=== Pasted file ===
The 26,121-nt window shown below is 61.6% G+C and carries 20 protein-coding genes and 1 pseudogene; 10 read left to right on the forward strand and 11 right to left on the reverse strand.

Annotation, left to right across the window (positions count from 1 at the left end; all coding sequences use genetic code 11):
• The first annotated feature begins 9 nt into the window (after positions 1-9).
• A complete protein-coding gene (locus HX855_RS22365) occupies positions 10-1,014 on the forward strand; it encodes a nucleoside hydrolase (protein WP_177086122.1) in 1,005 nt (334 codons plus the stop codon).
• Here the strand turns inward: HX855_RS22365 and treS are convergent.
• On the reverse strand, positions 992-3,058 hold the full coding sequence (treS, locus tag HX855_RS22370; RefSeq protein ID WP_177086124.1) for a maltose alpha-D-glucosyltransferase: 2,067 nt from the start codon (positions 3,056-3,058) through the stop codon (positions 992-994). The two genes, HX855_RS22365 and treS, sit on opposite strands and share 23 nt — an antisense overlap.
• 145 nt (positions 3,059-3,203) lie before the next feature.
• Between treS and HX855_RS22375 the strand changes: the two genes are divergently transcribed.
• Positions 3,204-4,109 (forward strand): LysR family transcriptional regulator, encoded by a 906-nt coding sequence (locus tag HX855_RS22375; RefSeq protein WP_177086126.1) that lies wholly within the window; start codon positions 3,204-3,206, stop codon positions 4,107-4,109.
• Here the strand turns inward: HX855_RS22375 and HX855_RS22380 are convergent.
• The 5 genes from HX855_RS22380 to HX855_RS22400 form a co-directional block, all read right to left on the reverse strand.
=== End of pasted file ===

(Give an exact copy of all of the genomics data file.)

The 26,121-nt window shown below is 61.6% G+C and carries 20 protein-coding genes and 1 pseudogene; 10 read left to right on the forward strand and 11 right to left on the reverse strand.

Annotation, left to right across the window (positions count from 1 at the left end; all coding sequences use genetic code 11):
• The first annotated feature begins 9 nt into the window (after positions 1-9).
• A complete protein-coding gene (locus HX855_RS22365) occupies positions 10-1,014 on the forward strand; it encodes a nucleoside hydrolase (protein WP_177086122.1) in 1,005 nt (334 codons plus the stop codon).
• Here the strand turns inward: HX855_RS22365 and treS are convergent.
• On the reverse strand, positions 992-3,058 hold the full coding sequence (treS, locus tag HX855_RS22370; RefSeq protein ID WP_177086124.1) for a maltose alpha-D-glucosyltransferase: 2,067 nt from the start codon (positions 3,056-3,058) through the stop codon (positions 992-994). The two genes, HX855_RS22365 and treS, sit on opposite strands and share 23 nt — an antisense overlap.
• 145 nt (positions 3,059-3,203) lie before the next feature.
• Between treS and HX855_RS22375 the strand changes: the two genes are divergently transcribed.
• Positions 3,204-4,109 (forward strand): LysR family transcriptional regulator, encoded by a 906-nt coding sequence (locus tag HX855_RS22375; RefSeq protein WP_177086126.1) that lies wholly within the window; start codon positions 3,204-3,206, stop codon positions 4,107-4,109.
• Here the strand turns inward: HX855_RS22375 and HX855_RS22380 are convergent.
• The 5 genes from HX855_RS22380 to HX855_RS22400 form a co-directional block, all read right to left on the reverse strand.